Although the real value of a tablet comes from its OS and apps, you can't get to them without the hardware they run on. The iPad 2 sports a dual-core 1GHz A5 CPU chip, matching at the spec level the Galaxy Tab's dual-core Nvidia 1GHz Tegra 2 processor; both are based on the ARM chip architecture. Both tablets offer front and rear cameras (supporting videoconferencing and motion video capture), and they're capable of display mirroring through video-out connector. The iPad comes in both Wi-Fi-only and Wi-Fi-plus-3G models (which supports 3G tethering), whereas the Galaxy Tab comes only in a Wi-Fi model.
Performance. The iPad 2's A5 processor makes quick work of app loading and is generally responsive, such as when panning in Google Earth or parsing documents in iWork Pages. The Galaxy Tab is no slouch, either, with similarly snappy reaction time. I had significantly fewer Android apps with which to test the Galaxy Tab's speed, however, so I can't fully assess app performance across the two tablets. The Galaxy Tab 10.1 does start up from powered-off mode noticeably faster than the iPad 2: 25 seconds versus 35 seconds. (By comparison, my 2011-edition MacBook Pro takes 127 seconds.) In either case, if you're looking for instant-on, let the tablet go to sleep rather than power it down.
The iPad 2 and Galaxy Tab 10.1 performed similarly in their network usage over Wi-Fi. I did find that the Galaxy Tab usually received emails and updated its calendar slightly more slowly than the iPad 2, even though both were connected to the same Wi-Fi network and pulling from the same Exchange server.
For battery performance, I found that the iPad 2 lasted longer than the Galaxy Tab 10.1 -- 9 or 10 hours versus the Galaxy Tab's 7 or 8 -- in regular use with Wi-Fi enabled. In light use, their work time stretched another hour. Note that the Galaxy Tab starts chewing through battery power the more you use Wi-Fi, whereas the iPad 2 seems better able to handle sustained Wi-Fi connections without draining the battery. Also, the iPad 2 charges much more quickly than the Galaxy Tab -- two or three times as fast, depending on whether the devices are powered down.
Device hardware. The Galaxy Tab 10.1 as a device is very much like the iPad 2: the same thinness, with roughly the same dimensions; due to its widescreen display, it's wider but shorter than the iPad 2. But the Galaxy Tab 10.1 is 12 percent lighter, shaving 2.5 ounces off the iPad's 2's 21.5 ounces; you can really feel the difference when you hold one in each hand. The iPad 2's aluminum back can feel dangerously slippery, whereas the plastic (your choice of white or gray) of the Galaxy Tab 10.1 is a little more grippable.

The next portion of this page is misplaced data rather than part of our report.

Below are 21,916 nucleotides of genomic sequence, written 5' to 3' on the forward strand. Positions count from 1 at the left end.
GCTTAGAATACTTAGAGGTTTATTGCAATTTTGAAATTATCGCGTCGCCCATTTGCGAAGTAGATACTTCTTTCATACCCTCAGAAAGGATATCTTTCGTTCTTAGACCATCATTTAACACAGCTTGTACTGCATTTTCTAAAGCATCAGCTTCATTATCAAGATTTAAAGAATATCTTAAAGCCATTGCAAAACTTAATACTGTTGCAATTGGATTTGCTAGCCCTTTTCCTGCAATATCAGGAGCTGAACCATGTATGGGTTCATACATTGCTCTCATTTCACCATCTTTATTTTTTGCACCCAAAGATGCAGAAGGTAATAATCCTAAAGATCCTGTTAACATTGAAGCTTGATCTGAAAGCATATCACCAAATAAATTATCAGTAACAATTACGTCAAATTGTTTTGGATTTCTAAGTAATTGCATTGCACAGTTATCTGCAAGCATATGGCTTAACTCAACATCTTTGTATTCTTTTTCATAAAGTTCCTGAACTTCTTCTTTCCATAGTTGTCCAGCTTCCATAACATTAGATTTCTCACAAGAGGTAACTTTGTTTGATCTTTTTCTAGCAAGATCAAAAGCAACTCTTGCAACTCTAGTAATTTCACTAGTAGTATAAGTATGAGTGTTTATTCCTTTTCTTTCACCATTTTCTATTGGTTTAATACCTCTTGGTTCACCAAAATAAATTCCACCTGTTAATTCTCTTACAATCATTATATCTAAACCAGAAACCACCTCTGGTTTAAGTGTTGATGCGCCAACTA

The Galaxy Tab 10.1's bezel is simple and clean, like the iPad 2's, with just the hardware features you need: well-positioned power and volume controls at the top, front and rear cameras placed unobtrusively (with better image resolution and quality than the iPad 2's), an audio jack at the top, small speaker notches on the sides, and dock/charging connector at the bottom.
The Galaxy Tab 10.1's power button also doubles as a battery indicator switch: Press it quickly when the device is powered down to see the battery status on screen; press and hold it a few seconds to turn the device on. The iPad 2 has no such battery indication while it is powered down. But the iPad 2 wakes itself automatically if its (optional) Smart Cover is opened -- nice. It also has the rotation lock button that the Galaxy Tab 10.1 does not.
The iPad 2's optional magnetic Smart Cover is smartly designed. It snaps into place quickly, folds out of the way easily, helps clean fingerprints on the screen, and remained snuggly attached in my backpack tests. The cover ($40 for polyurethane and $80 for leather) does not protect the iPad 2's aluminum back, which may concern some users fearful of scratches, but there are plenty of cases, skins, and portfolios for such folks. I was disappointed that the Smart Cover doesn't affix magnetically to the back of the iPad 2; it only does so to the front. There are a few cases, skins, and portfolios for the Galaxy Tab 10.1 should you be concerned about damaging its screen or plastic case, but none have the imagination of Apple's Smart Cover.
Neither the iPad 2 nor Galaxy Tab 10.1 have ports in addition to the 30-pin dock/charging connector; the Galaxy Tab is much more minimalist than the Motorola Xoom, which boasts both a MicroUSB port and a Mini HDMI port. Both devices require USB adapters to connect to USB devices; the $29 iPad Camera Connection Kit's USB connectivity is limited to cameras and SD cards, whereas the Galaxy Tab 10.1's $20 USB adapter connects to storage devices, cameras, and input peripherals. The iPad 2 can mirror its display to VGA or HDMI using a $39 dock-to-HDMI cable or $29 VGA connector that other iOS devices also support. The Galaxy Tab 10.1 can connect only to HDMI using a $40 adapter cable. If you do a lot of typing, you can use Apple's $70 Bluetooth keyboard with the iPad 2; Samsung sells an $80 keyboard dock for the same purpose, though some Bluetooth keyboards also work with it. Note that the Samsung peripherals were unavailable for review, so I could not test them; the Apple peripherals all worked fine.
I found the iPad 2's screen easier to read -- both in sunlight and in office lighting -- than the Galaxy Tab's screen, which suffers from excessive reflectivity. I disliked the Galaxy Tab's widescreen (16:9) display, because Web pages and other content appear too squished in landscape mode. The iPad 2's old-fashioned 4:3 ratio is more comfortable for most apps; only when I'm watching HD movies do I wish the iPad 2 were widescreen.
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